I WANNA HOLD
D: Robert Zemeckis; with Nancy Allen,
Bobby DiCicco, Marc McClure, Susan
Kendall Newman, Will Jordan.
When I was 11 years old, I stumbled upon the Beatles' world-stopping appearance in New York for the Ed Sullivan Show in 1964, and I did everything - screamed outside their hotel along with the throngs, snuck inside their suite, scoured the city hoping to score tickets to the show - even though I wasn't born 'til after the Beatles split up (a sad fact which was broken to me by my mother soon after she told me there was no Santa Claus). I just happened to catch a television broadcast of I Wanna Hold Your Hand, a movie that has more to do with the phenomenon of Beatlemania than it does the Beatles - and now that Vulcan is carrying this often-overlooked film, you can catch the mania, too.
I Wanna... covers it all, from the breathless teenage girl who nearly goes into cardiac arrest at the sight of a cardboard cutout of Paul to the jealous fop of a boyfriend who's ready to climb the CBS broadcast tower with an ax just to stop the craze. The film approaches the subject of rabid fans with the same sense of fun that marked the Fab Four's own films about themselves; it's clever and hyperbolic without sinking into overblown parody. (When a girl has her foot crunched by a cop behind a police barricade, her screaming and jumping whip the whole crowd - who think she's spotted a Beatle - into a spontaneous, needless frenzy.)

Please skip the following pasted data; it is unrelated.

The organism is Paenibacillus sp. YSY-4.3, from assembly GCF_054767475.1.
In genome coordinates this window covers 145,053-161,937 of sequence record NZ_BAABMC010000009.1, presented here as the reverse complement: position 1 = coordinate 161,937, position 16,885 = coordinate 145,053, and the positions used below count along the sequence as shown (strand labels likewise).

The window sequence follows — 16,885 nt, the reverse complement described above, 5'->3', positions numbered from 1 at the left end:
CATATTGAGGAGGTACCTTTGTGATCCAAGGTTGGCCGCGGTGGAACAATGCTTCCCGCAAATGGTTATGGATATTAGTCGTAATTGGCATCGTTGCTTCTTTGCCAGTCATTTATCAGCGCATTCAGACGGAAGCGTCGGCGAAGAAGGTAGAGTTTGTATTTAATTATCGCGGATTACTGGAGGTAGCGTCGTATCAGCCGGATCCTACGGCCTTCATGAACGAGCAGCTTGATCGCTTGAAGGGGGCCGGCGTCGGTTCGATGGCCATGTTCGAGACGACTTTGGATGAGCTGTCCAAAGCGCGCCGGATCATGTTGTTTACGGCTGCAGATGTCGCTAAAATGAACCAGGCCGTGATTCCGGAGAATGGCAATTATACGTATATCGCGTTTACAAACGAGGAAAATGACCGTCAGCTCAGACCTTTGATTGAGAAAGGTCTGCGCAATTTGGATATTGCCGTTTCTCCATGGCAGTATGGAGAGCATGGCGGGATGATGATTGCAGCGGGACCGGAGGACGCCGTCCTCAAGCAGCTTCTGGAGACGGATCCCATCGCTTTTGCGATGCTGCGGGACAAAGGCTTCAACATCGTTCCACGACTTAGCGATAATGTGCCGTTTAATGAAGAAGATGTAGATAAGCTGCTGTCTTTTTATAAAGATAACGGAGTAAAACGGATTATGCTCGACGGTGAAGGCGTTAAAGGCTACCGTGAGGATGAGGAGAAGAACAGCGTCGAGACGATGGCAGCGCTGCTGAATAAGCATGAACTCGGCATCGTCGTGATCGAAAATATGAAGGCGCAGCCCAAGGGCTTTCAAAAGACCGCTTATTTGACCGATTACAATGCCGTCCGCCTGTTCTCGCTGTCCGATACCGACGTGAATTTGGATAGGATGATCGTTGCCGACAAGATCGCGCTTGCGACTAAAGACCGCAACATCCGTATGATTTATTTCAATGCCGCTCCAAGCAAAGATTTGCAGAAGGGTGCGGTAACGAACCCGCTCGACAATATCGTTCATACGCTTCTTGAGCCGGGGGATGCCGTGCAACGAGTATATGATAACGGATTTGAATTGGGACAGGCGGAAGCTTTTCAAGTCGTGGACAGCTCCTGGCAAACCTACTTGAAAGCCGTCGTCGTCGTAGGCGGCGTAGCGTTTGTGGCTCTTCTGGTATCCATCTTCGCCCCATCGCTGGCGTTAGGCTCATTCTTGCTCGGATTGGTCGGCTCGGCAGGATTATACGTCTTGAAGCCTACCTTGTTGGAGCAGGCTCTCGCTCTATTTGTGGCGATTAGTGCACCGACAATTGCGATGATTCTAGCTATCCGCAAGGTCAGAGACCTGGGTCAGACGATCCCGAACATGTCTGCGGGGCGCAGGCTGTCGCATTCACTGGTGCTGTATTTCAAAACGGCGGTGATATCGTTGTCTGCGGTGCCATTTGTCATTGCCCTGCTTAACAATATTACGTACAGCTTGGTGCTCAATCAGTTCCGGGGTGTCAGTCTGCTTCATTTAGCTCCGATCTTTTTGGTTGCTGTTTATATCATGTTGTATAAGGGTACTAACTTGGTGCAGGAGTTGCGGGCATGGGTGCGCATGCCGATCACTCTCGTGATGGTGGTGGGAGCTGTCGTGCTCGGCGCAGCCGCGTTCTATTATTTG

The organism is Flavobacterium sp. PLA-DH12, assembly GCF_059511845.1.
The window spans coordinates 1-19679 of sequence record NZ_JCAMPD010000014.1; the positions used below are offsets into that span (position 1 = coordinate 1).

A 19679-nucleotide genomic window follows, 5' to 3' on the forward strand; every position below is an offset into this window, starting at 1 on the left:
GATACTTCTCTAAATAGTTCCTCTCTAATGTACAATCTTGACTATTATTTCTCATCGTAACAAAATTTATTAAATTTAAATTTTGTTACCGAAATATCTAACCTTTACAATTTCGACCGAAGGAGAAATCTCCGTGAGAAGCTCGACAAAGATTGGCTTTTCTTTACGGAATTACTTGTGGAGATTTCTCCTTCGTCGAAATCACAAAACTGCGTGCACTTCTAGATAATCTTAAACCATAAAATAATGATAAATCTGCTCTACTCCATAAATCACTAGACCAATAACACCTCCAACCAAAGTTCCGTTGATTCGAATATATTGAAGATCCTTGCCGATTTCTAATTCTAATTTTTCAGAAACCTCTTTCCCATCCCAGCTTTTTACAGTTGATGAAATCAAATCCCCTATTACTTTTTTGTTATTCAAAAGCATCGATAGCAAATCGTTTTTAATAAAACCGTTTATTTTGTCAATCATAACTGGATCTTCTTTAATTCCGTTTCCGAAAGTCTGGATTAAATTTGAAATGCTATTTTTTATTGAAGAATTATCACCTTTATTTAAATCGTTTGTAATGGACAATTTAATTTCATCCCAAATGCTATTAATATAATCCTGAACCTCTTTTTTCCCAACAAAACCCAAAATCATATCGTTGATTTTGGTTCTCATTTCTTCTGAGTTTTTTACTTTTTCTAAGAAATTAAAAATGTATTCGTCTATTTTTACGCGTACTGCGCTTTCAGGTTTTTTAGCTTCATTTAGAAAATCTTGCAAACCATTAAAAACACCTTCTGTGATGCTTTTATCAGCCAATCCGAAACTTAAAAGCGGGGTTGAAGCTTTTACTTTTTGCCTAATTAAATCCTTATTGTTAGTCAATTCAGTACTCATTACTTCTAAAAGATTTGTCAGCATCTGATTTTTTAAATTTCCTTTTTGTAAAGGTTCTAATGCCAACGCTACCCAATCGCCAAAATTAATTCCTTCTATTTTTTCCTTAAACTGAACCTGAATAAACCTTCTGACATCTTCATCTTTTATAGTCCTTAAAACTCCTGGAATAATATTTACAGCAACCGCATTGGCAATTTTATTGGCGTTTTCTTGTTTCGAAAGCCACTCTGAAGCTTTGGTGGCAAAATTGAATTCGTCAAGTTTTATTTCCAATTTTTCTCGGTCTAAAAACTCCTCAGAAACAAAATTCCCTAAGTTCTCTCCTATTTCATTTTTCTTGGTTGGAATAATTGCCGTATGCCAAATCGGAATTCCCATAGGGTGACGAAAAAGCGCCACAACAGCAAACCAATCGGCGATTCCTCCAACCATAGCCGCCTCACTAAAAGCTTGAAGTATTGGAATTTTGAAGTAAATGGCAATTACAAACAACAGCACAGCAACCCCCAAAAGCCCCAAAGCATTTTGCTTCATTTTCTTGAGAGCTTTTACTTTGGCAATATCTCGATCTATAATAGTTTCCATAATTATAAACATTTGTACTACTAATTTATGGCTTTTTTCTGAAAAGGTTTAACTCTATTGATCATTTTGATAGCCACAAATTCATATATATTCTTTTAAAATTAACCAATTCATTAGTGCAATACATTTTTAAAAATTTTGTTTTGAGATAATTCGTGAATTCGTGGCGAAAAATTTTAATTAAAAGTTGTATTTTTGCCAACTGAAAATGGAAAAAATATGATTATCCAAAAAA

The movie's story line is not unlike American Graffiti; we're introduced to an eclectic gang of kids, and soon enough they're separated due to one circumstance or another and left to their own devices in the city. Mishaps, car chases, and unlikely romance ensue, all of it pointing toward the problem of how they can possibly get in to see the Beatles. Director Zemeckis wisely avoided the expense of Beatles lookalikes by showing us the boys just as these psychotic fans see them: through the cracks of closet doors, from underneath hotel beds, from 50 feet away at a dead run down an ally - and this only brings us closer to their sense of titillation and, well, mania.
Even when it goes too far, it does so with such flair and gusto that you can't help but crack a smile, as when Nancy Allen - a reluctant participant who begins the trip obsessed with her impending elopement - finds herself in the Beatles' hotel suite, swooning in spite of herself over Paul's bass (though not until she's chastely removed her engagement ring). Then there's the classic scene in which the kid with the moptop has to ransom his Ed Sullivan tickets from his strict father - with his hair. I was already a Beatles freak at age 11 when I saw this film, and it was a good thing my mom had told me by then they were no longer together, or I'd have been on the first bus to New York. -Dave Cook